Philippine Trump will not damage growth - for now

The country goes to the polls Monday to elect a new president. Bankers, investors and executives have reason to be nervous.

The Philippine electorate goes to the polls on Monday, picking the next president of a country that has become one of the fastest-growing in Asia.

They have a choice between a business-friendly political neophyte, a pair of well-known establishment figures, and a brash, shoot-from-the-hip strongman who has bragged that he will kill 100,000 criminals if he is elected, has flirted with the idea of declaring a revolutionary government, and has even dared the US and Australia to cut diplomatic ties.

So far, they are favouring the strongman.

The increasing likelihood that Rodrigo Duterte will emerge the victor in the elections has not been greeted well by investors. The Philippines’ five year credit default swaps had widened to 116.5bp by Friday, 10bp higher than they were a month ago. Bond prices are down. The peso has underperformed against other countries in the region.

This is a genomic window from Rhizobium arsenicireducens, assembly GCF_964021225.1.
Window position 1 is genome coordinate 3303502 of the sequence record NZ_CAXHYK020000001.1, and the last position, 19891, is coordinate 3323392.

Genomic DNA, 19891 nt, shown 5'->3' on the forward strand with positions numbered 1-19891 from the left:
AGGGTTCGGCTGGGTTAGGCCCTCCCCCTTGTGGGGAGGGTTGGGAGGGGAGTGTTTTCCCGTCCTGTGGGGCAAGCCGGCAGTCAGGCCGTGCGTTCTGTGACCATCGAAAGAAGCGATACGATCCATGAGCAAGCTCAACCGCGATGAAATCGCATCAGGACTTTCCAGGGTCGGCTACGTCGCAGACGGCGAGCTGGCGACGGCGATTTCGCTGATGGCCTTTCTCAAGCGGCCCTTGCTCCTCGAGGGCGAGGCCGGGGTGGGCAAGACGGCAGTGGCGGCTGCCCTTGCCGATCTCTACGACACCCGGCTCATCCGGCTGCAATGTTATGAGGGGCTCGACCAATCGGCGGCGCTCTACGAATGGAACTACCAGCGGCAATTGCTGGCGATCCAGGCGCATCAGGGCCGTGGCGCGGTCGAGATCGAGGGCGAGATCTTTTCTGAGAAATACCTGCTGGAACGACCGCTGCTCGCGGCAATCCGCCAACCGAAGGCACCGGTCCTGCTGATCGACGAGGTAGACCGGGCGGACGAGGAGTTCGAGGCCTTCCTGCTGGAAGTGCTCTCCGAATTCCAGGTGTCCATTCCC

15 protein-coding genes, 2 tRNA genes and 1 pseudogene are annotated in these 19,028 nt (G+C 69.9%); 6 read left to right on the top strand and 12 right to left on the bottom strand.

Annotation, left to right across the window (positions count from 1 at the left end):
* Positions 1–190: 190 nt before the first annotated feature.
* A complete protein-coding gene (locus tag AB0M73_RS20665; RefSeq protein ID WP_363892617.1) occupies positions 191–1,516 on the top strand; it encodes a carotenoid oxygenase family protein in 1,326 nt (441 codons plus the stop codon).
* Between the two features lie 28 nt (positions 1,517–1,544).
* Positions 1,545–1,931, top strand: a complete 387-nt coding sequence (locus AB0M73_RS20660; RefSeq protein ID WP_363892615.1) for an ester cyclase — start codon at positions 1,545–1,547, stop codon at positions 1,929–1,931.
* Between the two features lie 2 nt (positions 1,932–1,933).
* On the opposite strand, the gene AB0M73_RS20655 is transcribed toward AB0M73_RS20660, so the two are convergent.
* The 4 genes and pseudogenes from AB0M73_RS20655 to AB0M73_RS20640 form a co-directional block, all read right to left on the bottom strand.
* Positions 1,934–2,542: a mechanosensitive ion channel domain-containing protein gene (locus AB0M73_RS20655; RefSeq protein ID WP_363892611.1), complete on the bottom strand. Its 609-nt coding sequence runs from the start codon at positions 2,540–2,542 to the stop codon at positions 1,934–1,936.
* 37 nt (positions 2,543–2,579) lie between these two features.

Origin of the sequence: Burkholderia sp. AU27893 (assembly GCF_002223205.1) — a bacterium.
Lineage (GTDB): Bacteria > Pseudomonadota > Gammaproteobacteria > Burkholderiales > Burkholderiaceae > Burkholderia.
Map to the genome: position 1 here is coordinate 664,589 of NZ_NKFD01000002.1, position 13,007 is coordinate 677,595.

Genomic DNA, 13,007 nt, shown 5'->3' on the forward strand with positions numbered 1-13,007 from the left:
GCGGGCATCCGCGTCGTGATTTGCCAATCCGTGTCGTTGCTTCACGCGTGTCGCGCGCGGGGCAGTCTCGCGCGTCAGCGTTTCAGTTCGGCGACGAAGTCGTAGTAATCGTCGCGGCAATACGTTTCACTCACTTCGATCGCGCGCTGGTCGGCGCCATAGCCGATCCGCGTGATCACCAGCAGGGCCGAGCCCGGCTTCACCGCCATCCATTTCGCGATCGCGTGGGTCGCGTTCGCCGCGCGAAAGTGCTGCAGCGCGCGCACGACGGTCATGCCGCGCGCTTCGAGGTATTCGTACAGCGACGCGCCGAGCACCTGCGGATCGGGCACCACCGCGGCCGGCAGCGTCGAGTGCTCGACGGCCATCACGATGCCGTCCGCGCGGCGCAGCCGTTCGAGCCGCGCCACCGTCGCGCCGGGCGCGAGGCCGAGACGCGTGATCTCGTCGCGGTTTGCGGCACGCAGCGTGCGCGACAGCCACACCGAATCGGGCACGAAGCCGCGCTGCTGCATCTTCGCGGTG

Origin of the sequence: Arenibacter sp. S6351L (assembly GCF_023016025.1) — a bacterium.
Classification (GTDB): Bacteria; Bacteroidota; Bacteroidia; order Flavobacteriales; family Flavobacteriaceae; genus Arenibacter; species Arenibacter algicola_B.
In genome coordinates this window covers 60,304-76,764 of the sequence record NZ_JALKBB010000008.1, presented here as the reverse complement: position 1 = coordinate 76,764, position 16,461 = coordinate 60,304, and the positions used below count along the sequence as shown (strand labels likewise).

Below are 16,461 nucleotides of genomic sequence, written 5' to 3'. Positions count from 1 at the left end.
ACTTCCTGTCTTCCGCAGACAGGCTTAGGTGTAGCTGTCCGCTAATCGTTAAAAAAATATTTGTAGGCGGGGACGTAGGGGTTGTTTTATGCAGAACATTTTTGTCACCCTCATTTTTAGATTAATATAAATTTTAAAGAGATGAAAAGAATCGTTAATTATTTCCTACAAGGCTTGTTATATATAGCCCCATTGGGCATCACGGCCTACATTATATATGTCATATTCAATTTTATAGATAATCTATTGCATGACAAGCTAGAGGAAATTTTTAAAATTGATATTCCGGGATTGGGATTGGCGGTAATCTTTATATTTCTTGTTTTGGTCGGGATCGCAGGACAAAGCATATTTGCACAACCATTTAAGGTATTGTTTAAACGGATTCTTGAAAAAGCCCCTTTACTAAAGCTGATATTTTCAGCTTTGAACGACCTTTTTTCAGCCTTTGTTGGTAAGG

This does not bode well. But there is reason to think that the Philippines can stay on track in the near-term whoever wins the vote.

“Investors tend to take things in their stride. Emerging markets tend to be volatile when politicians change but long term they tend to do pretty well,” Henrik Raber, Standard Chartered’s global head of capital markets, told FinanceAsia.

It has been hard enough for incumbent president Benigno Aquino III to get things done even with a strong Senate majority, says a sovereign credit analyst in Singapore. Duterte will have an even harder job. He represents a small political party, and there appears little chance that he will enjoy widespread support from Congress, especially if he proves as decisive a president as he has been a candidate.

Rodrigo Duterte

Duterte has also acknowledged, in a rare moment of public humility, he is no expert on economic policy. As a result, he plans to bring in the top economic minds in the country to advise him. That should help limit the impact of a Duterte victory on the financial markets.

Dealmakers remain relatively sanguine about the impact a Duterte victory will have on the primary markets. The limited international bond issuance of Philippine banks and corporations means the election is not weighing heavily on the G3 bond market, said a head of debt syndicate in Hong Kong. The country’s economic growth means it still offers good opportunities for private financing, added a senior banker.